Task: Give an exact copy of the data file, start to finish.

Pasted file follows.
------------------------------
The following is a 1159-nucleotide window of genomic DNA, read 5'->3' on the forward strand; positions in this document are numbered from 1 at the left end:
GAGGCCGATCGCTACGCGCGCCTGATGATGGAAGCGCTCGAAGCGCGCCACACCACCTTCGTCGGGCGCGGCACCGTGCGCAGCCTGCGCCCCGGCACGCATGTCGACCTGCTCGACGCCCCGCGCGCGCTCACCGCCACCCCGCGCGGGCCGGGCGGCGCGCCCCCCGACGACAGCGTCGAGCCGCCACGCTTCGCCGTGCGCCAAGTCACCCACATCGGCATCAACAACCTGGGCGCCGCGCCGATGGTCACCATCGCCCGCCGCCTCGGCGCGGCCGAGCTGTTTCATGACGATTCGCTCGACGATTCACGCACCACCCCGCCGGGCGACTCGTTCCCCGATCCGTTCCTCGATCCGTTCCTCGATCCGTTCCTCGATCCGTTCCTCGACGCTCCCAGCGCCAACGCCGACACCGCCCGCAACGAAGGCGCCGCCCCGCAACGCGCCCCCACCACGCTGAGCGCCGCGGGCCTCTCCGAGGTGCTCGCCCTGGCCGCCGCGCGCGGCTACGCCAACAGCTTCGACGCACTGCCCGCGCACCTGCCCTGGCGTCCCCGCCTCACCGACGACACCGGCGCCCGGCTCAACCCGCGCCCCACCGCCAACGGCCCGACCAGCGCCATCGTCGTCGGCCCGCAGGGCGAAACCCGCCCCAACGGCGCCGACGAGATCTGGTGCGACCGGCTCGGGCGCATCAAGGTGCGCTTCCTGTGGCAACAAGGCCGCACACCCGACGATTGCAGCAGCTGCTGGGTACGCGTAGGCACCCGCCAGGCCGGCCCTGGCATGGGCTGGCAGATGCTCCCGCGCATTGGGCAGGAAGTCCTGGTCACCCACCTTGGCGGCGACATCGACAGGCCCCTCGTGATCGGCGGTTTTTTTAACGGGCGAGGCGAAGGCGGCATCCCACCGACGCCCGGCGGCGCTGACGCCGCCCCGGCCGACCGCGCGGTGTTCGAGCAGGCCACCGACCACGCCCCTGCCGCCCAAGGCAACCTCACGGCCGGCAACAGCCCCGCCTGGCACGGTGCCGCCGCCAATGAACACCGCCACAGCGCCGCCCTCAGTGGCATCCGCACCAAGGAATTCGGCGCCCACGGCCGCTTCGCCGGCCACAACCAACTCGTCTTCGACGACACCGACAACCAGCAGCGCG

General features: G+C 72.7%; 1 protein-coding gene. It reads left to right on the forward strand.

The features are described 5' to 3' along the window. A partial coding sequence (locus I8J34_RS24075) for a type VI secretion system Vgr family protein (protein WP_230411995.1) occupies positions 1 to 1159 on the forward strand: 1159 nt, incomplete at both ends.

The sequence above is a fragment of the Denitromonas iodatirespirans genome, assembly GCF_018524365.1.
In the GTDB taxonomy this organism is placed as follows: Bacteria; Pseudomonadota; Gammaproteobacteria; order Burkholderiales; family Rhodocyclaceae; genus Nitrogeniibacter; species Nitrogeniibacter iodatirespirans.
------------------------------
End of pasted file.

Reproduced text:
The following is a 1159-nucleotide window of genomic DNA, read 5'->3' on the forward strand; positions in this document are numbered from 1 at the left end:
GAGGCCGATCGCTACGCGCGCCTGATGATGGAAGCGCTCGAAGCGCGCCACACCACCTTCGTCGGGCGCGGCACCGTGCGCAGCCTGCGCCCCGGCACGCATGTCGACCTGCTCGACGCCCCGCGCGCGCTCACCGCCACCCCGCGCGGGCCGGGCGGCGCGCCCCCCGACGACAGCGTCGAGCCGCCACGCTTCGCCGTGCGCCAAGTCACCCACATCGGCATCAACAACCTGGGCGCCGCGCCGATGGTCACCATCGCCCGCCGCCTCGGCGCGGCCGAGCTGTTTCATGACGATTCGCTCGACGATTCACGCACCACCCCGCCGGGCGACTCGTTCCCCGATCCGTTCCTCGATCCGTTCCTCGATCCGTTCCTCGATCCGTTCCTCGACGCTCCCAGCGCCAACGCCGACACCGCCCGCAACGAAGGCGCCGCCCCGCAACGCGCCCCCACCACGCTGAGCGCCGCGGGCCTCTCCGAGGTGCTCGCCCTGGCCGCCGCGCGCGGCTACGCCAACAGCTTCGACGCACTGCCCGCGCACCTGCCCTGGCGTCCCCGCCTCACCGACGACACCGGCGCCCGGCTCAACCCGCGCCCCACCGCCAACGGCCCGACCAGCGCCATCGTCGTCGGCCCGCAGGGCGAAACCCGCCCCAACGGCGCCGACGAGATCTGGTGCGACCGGCTCGGGCGCATCAAGGTGCGCTTCCTGTGGCAACAAGGCCGCACACCCGACGATTGCAGCAGCTGCTGGGTACGCGTAGGCACCCGCCAGGCCGGCCCTGGCATGGGCTGGCAGATGCTCCCGCGCATTGGGCAGGAAGTCCTGGTCACCCACCTTGGCGGCGACATCGACAGGCCCCTCGTGATCGGCGGTTTTTTTAACGGGCGAGGCGAAGGCGGCATCCCACCGACGCCCGGCGGCGCTGACGCCGCCCCGGCCGACCGCGCGGTGTTCGAGCAGGCCACCGACCACGCCCCTGCCGCCCAAGGCAACCTCACGGCCGGCAACAGCCCCGCCTGGCACGGTGCCGCCGCCAATGAACACCGCCACAGCGCCGCCCTCAGTGGCATCCGCACCAAGGAATTCGGCGCCCACGGCCGCTTCGCCGGCCACAACCAACTCGTCTTCGACGACACCGACAACCAGCAGCGCG

General features: G+C 72.7%; 1 protein-coding gene. It reads left to right on the forward strand.

The features are described 5' to 3' along the window. A partial coding sequence (locus I8J34_RS24075) for a type VI secretion system Vgr family protein (protein WP_230411995.1) occupies positions 1 to 1159 on the forward strand: 1159 nt, incomplete at both ends.

The sequence above is a fragment of the Denitromonas iodatirespirans genome, assembly GCF_018524365.1.
In the GTDB taxonomy this organism is placed as follows: Bacteria; Pseudomonadota; Gammaproteobacteria; order Burkholderiales; family Rhodocyclaceae; genus Nitrogeniibacter; species Nitrogeniibacter iodatirespirans.